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Johnny Sexton to miss second Test against the All Blacks

By Ian Cameron
Jonathan Sexton of Ireland receives treatment during the Steinlager Series match between the New Zealand and Ireland at Eden Park in Auckland, New Zealand. (Photo By Brendan Moran/Sportsfile via Getty Images)

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Veteran Ireland flyhalf Johnny Sexton will now miss the second Test against the All Blacks as per new World Rugby protocols introduced this month.

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Andy Farrell’s men faded fast in the first half after a promising start and found themselves 28-5 behind at the break and having lost captain Sexton to a head knock.

The Irish contributed to their own downfall as a poor pass from Garry Ringrose allowed the rapid Sevu Reece to zoom clear from inside his own 22 and dive over.

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Influential fly-half Sexton then departed to be replaced by Joey Carbery having slipped into Sam Cane in the build-up.

Sexton will now miss the second Test as World Rugby require a minimum stand down period of 12 days after failing a HIA.

Changes implemented globally from 1 July mean any player eligible to return to play on the 7th day after injury would only do so with the approval of an independent concussion consultant. This means Sexton will miss the second Test at the Forsyth Barr Stadium, Dunedin next weekend.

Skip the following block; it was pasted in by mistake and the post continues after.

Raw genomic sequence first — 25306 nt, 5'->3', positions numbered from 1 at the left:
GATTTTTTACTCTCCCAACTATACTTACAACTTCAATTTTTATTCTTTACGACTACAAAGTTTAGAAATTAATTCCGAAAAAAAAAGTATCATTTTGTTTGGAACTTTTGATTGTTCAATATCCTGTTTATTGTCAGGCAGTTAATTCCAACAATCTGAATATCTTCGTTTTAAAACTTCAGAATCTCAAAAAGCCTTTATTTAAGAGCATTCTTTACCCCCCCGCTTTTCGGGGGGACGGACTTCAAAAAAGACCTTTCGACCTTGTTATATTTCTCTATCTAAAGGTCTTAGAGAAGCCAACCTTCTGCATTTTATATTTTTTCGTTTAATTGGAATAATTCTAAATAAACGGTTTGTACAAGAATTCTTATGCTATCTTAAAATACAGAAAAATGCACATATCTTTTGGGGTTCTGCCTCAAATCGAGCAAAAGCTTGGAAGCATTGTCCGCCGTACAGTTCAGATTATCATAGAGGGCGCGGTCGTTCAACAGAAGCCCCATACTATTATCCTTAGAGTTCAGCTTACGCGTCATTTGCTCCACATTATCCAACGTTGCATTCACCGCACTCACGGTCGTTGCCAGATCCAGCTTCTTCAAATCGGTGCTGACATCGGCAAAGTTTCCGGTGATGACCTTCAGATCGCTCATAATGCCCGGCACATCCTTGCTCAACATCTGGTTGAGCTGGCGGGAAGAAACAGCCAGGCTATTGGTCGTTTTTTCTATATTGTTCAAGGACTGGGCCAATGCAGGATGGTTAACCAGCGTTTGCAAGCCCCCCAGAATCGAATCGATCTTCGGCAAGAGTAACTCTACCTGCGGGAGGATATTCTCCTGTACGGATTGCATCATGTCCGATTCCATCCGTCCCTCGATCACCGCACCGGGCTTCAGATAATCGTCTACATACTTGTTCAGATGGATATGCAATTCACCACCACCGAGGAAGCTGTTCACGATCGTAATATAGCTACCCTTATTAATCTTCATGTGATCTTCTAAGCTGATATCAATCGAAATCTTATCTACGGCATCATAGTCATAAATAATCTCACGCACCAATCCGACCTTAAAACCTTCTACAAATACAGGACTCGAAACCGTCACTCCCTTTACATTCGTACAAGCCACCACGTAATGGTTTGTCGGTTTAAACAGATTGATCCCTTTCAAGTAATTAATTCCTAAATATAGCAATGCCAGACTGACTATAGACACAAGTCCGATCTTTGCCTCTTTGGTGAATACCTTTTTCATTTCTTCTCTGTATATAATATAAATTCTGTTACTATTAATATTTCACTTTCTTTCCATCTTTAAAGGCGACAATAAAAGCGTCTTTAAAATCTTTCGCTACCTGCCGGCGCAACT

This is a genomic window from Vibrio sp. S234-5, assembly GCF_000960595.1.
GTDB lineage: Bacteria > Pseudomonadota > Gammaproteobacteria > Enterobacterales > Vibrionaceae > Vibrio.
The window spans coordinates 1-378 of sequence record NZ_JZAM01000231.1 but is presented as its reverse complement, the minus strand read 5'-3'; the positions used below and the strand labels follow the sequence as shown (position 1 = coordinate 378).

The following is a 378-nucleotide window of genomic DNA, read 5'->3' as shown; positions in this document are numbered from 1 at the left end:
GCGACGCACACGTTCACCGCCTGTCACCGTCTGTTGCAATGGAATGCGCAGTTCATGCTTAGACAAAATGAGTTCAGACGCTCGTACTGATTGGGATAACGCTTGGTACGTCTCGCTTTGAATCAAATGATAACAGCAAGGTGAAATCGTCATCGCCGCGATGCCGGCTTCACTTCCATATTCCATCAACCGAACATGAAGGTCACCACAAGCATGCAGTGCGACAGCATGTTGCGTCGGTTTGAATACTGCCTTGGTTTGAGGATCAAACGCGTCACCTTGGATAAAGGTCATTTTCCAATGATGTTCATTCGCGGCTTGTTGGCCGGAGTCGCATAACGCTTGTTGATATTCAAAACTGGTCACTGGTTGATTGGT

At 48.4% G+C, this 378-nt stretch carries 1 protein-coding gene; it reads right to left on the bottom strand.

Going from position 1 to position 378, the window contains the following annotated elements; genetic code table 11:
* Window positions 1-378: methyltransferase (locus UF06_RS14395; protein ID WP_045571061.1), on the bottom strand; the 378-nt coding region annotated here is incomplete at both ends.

Players, including those with a history of concussion or who are removed from a match with obvious concussion symptoms, will sit out from play for a minimum of 12 days, likely missing their next competitive match according to the new Graduated Return to Play (GRTP) protocols.

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Related

Protocols that define a player with a history of concussion include a concussion diagnosis in the previous three months, three concussions diagnosed in the previous 12 months, a player who has been diagnosed with five concussions in their career, and a player who has taken longer than 21 days to recover from a previous concussion.

Sexton falls into this category.

“World Rugby’s chief medical officer Eanna Falvey added: “It is going to be a new mindset for coaches and players.

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“Our approach means it is now overwhelmingly likely a player diagnosed with a concussion won’t play in their team’s next match.”

additional reporting PA

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